Community chorus relishes time in Carnegie Hall spotlight

Local residents reflect on rare opportunity in Big Apple

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Members of the Williamson County Community Chorus recently had the chance of a lifetime for anyone in the entertainment business.

The group performed live at Carnegie Hall on Sunday evening. The most amazing part is the chorus has been in existence only since the summer of 2017 and has performed five only concerts.

“We started with about 50 singers and have grown to 90,” said Linda Bolding, choral director. “Members come from all over the community and range in age from 14 to about 80.”

For several years a group had been investigating the possible interest in a community choral group. When research showed the interest existed, Ellen Bourne and Mary Hill took the helm and “got the wheel rolling,” Bolding said. Since the Williamson County Parks and Recreation Department already supported the Williamson County Community Band, the two approached officials about a community chorus.

“They said go for it,” Bolding said.

At the time, Bolding had been a county resident for only a couple of months. 

“A friend suggested me to them and Laurie put out an all call for singers,” she said.

Before moving here to be closer to her daughter, Bolding had been a professional choral conductor who directed the Austin City Chorus. In 1985, she started the Round Rock (Texas) Community Chorus and was the director of choral activities in her church. She also taught music at Round Rock High School and at the University of Texas in Austin.

“Directing choral groups has always been a huge part of my life,” she said.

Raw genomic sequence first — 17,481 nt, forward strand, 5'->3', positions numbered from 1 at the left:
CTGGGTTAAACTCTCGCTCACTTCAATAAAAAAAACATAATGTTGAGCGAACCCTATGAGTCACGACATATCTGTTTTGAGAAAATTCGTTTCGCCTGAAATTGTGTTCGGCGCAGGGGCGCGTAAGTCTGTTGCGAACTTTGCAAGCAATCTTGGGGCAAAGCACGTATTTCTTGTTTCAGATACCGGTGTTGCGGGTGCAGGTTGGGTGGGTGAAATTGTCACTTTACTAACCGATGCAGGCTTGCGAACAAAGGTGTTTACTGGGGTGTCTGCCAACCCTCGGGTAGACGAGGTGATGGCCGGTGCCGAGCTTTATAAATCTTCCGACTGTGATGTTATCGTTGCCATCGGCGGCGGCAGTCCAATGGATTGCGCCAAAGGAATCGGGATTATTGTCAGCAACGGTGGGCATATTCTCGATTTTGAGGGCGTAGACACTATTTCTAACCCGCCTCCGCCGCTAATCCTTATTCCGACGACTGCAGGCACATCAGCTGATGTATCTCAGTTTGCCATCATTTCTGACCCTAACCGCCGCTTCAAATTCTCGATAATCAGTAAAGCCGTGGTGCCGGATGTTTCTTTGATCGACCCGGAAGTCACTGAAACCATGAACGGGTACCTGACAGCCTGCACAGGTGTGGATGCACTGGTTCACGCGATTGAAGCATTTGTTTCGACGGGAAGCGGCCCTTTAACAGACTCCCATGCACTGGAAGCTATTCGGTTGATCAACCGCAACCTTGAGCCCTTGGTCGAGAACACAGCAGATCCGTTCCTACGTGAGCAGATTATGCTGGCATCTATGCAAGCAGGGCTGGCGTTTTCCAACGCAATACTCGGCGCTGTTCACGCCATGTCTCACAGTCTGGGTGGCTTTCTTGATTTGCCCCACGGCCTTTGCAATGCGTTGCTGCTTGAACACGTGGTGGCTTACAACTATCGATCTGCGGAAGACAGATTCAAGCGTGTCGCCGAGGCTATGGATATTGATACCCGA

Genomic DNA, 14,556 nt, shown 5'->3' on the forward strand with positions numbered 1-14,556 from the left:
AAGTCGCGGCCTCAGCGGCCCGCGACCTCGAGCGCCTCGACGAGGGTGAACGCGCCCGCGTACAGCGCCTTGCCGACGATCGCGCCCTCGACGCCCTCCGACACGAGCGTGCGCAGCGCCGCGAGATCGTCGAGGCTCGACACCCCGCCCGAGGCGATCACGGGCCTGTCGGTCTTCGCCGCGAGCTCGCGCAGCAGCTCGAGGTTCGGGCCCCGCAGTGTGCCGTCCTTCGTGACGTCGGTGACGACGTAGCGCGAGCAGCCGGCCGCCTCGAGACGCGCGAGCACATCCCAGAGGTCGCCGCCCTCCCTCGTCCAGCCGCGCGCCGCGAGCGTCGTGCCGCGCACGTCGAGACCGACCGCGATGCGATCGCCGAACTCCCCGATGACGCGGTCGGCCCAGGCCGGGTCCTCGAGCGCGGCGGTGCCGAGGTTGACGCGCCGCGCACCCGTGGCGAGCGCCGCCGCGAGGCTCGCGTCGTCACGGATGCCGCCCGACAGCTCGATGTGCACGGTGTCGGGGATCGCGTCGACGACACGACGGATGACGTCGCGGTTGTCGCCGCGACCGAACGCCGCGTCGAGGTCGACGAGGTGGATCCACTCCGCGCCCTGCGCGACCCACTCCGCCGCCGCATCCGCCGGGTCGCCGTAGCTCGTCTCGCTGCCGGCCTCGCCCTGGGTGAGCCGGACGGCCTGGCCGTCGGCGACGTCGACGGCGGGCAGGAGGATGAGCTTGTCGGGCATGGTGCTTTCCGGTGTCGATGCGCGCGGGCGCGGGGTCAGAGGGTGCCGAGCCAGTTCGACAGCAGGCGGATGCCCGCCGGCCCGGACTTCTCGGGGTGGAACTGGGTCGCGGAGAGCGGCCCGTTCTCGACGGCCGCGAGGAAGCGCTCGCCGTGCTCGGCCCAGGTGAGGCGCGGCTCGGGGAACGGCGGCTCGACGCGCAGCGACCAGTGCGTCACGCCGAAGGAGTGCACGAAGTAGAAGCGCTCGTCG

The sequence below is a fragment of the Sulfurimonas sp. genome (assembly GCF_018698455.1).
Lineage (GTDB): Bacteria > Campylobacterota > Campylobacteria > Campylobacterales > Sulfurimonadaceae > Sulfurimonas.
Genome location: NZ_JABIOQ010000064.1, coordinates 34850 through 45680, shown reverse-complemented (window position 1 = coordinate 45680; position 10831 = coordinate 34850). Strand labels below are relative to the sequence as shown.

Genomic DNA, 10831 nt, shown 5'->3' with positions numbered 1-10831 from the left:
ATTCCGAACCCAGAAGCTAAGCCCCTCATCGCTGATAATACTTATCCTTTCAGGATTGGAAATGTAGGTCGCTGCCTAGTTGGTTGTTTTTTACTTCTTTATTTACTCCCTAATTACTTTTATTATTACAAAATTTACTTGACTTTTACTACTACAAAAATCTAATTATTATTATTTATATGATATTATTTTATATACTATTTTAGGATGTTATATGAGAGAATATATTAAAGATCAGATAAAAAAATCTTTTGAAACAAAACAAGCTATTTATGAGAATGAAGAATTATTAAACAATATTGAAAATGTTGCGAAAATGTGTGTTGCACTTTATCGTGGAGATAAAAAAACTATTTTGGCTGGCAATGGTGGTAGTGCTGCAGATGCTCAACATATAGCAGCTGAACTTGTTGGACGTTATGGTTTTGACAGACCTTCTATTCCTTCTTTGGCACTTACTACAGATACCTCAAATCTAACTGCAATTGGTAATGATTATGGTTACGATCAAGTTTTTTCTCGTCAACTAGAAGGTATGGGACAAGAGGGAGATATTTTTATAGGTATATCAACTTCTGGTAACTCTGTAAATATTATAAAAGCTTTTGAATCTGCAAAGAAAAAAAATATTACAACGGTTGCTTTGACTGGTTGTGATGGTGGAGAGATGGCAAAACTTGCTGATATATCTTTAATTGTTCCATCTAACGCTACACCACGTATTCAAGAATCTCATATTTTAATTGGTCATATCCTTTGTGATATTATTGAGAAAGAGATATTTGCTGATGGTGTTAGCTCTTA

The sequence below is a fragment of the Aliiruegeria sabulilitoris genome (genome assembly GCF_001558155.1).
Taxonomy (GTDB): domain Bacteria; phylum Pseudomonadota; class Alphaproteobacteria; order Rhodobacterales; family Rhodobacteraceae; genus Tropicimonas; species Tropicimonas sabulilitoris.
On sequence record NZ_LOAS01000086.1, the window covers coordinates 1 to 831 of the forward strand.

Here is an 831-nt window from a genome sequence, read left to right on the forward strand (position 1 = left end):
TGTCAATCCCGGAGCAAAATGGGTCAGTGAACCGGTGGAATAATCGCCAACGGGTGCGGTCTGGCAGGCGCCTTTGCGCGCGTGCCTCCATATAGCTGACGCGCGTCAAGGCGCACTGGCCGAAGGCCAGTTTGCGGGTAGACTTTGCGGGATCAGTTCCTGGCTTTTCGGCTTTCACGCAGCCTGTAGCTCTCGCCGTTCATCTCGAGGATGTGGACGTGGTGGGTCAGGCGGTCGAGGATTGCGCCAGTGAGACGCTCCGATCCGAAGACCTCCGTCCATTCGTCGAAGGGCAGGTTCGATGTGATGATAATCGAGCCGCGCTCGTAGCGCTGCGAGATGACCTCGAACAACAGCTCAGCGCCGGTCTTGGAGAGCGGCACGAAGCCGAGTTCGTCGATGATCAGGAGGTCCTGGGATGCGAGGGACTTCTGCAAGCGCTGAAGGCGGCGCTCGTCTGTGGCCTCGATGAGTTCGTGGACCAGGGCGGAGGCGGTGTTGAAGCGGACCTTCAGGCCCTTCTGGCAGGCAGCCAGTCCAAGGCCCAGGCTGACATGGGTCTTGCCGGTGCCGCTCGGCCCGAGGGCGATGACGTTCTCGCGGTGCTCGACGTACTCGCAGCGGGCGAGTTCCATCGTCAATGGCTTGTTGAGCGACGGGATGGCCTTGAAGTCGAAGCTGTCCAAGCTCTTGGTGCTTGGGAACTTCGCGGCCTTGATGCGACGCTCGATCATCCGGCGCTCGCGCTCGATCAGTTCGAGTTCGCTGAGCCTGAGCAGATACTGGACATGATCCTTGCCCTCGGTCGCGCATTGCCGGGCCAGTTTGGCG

Performing at Carnegie Hall was never on Bolding’s radar of things to do, but it was a far-off dream she never knew she had until December 2018, when she received a call from Laurie Kamunen, program director with the Parks and Rec Department. Someone in programming at Carnegie Hall saw a video of the chorus on YouTube and was quite impressed. They were invited to perform at Carnegie Hall on Sunday.

“(Laurie) was really excited,” Bolding said, adding she was, too. “I told her I would check with the chorus. I wanted them to know about what a wonderful honor this was. They were more than excited and they wanted to go.” 

The YouTube video was made by the husband of one of the singers. He recorded a concert the chorus performed using the music of modern English composer John Rutter and posted it online so members of the chorus could hear how they sound.

“What they were looking for was choral groups that could sing John Rutter’s works well,” Bolding said. “They were looking for something specific and we happened to do it well.”

After practicing John Rutter’s requiem, the English version of the Latin requiem with the addition of Psalms and biblical verses for more than a year, the day came for 67 very excited members of the Williamson County Community Chorus to head for New York City.

“Everyone was invited but some had obligations at home, jobs or health issues that prevented them from going,” Bolding said.